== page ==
sys = zpk(,[-1 -1 -1],1); [C_pi,info] = pidtune(sys,'pi')
C_pi = 1 Kp + Ki * --- s with Kp = 1.14, Ki = 0.454 Continuous-time PI controller in parallel form. info = Stable: 1 CrossoverFrequency: 0.5205 PhaseMargin: 60.0000
C_pi is a pid controller object that represents a PI controller. The fields of info show that the tuning algorithm chooses an open-loop crossover frequency of about 0.52 rad/s.
Examine the closed-loop step response (reference tracking) of the controlled system.
T_pi = feedback(C_pi*sys, 1); step(T_pi)
To improve the response time, you can set a higher target crossover frequency than the result that pidtune automatically selects, 0.52. Increase the crossover frequency to 1.0.
[C_pi_fast,info] = pidtune(sys,'pi',1.0)
C_pi_fast = 1 Kp + Ki * --- s with Kp = 2.83, Ki = 0.0495 Continuous-time PI controller in parallel form. info = Stable: 1 CrossoverFrequency: 1 PhaseMargin: 43.9973
The new controller achieves the higher crossover frequency, but at the cost of a reduced phase margin.
Compare the closed-loop step response with the two controllers.
T_pi_fast = feedback(C_pi_fast*sys,1); step(T_pi,T_pi_fast) axis([0 30 0 1.4]) legend('PI','PI,fast')
This reduction in performance results because the PI controller does not have enough degrees of freedom to achieve a good phase margin at a crossover frequency of 1.0 rad/s. Adding a derivative action improves the response.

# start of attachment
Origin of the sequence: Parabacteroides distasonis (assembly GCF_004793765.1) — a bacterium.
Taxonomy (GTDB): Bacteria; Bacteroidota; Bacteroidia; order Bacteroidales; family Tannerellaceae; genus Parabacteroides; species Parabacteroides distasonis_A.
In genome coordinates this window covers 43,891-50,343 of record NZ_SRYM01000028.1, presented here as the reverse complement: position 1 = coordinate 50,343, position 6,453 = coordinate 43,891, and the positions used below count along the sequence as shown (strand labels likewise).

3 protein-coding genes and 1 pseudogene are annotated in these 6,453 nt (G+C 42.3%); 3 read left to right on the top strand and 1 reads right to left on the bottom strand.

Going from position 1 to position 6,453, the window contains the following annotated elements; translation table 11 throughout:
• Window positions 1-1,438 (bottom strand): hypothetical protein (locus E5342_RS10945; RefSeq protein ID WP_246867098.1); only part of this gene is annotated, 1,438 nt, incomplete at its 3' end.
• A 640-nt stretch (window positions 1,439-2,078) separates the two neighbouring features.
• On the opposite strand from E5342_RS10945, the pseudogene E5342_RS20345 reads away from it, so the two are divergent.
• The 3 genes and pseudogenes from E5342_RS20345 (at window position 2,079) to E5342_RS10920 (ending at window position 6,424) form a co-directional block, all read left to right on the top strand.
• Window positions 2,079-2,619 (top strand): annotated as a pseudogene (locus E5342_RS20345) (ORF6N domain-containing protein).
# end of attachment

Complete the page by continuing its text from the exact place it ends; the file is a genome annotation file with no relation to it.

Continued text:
Design a PIDF controller for Gc with the target crossover frequency of 1.0 rad/s.
[C_pidf_fast,info] = pidtune(sys,'pidf',1.0)
C_pidf_fast = 1 s Kp + Ki * --- + Kd * -------- s Tf*s+1 with Kp = 2.72, Ki = 1.03, Kd = 1.76, Tf = 0.00875 Continuous-time PIDF controller in parallel form. info = Stable: 1 CrossoverFrequency: 1 PhaseMargin: 60.0000
The fields of info show that the derivative action in the controller allows the tuning algorithm to design a more aggressive controller that achieves the target crossover frequency with a good phase margin.
Compare the closed-loop step response and disturbance rejection for the fast PI and PIDF controllers.
T_pidf_fast = feedback(C_pidf_fast*sys,1); step(T_pi_fast, T_pidf_fast); axis([0 30 0 1.4]); legend('PI,fast','PIDF,fast');
You can compare the input (load) disturbance rejection of the controlled system with the fast PI and PIDF controllers. To do so, plot the response of the closed-loop transfer function from the plant input to the plant output.
S_pi_fast = feedback(sys,C_pi_fast); S_pidf_fast = feedback(sys,C_pidf_fast); step(S_pi_fast,S_pidf_fast); axis([0 50 0 0.4]); legend('PI,fast','PIDF,fast');
This plot shows that the PIDF controller also provides faster disturbance rejection.
This example shows how to design a PID controller in standard form for the plant defined by